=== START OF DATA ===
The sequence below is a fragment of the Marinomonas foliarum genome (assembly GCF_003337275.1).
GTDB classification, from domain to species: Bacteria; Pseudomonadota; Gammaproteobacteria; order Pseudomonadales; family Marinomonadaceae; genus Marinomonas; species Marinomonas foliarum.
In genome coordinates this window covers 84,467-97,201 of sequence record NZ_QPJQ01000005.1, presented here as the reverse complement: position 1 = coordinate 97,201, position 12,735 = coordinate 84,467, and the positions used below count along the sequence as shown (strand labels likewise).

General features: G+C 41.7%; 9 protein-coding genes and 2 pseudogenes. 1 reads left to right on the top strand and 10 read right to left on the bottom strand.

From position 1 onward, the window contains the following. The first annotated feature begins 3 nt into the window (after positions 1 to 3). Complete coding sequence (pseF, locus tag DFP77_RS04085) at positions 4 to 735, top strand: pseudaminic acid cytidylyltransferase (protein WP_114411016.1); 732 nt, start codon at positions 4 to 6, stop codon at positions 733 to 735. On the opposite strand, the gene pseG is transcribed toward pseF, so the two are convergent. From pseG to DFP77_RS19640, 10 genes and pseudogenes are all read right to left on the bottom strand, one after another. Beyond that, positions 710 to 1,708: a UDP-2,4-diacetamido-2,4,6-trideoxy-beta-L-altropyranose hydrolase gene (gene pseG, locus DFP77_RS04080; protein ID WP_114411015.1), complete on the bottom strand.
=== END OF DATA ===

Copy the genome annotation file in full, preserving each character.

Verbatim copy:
The sequence below is a fragment of the Marinomonas foliarum genome (assembly GCF_003337275.1).
GTDB classification, from domain to species: Bacteria; Pseudomonadota; Gammaproteobacteria; order Pseudomonadales; family Marinomonadaceae; genus Marinomonas; species Marinomonas foliarum.
In genome coordinates this window covers 84,467-97,201 of sequence record NZ_QPJQ01000005.1, presented here as the reverse complement: position 1 = coordinate 97,201, position 12,735 = coordinate 84,467, and the positions used below count along the sequence as shown (strand labels likewise).

General features: G+C 41.7%; 9 protein-coding genes and 2 pseudogenes. 1 reads left to right on the top strand and 10 read right to left on the bottom strand.

From position 1 onward, the window contains the following. The first annotated feature begins 3 nt into the window (after positions 1 to 3). Complete coding sequence (pseF, locus tag DFP77_RS04085) at positions 4 to 735, top strand: pseudaminic acid cytidylyltransferase (protein WP_114411016.1); 732 nt, start codon at positions 4 to 6, stop codon at positions 733 to 735. On the opposite strand, the gene pseG is transcribed toward pseF, so the two are convergent. From pseG to DFP77_RS19640, 10 genes and pseudogenes are all read right to left on the bottom strand, one after another. Beyond that, positions 710 to 1,708: a UDP-2,4-diacetamido-2,4,6-trideoxy-beta-L-altropyranose hydrolase gene (gene pseG, locus DFP77_RS04080; protein ID WP_114411015.1), complete on the bottom strand.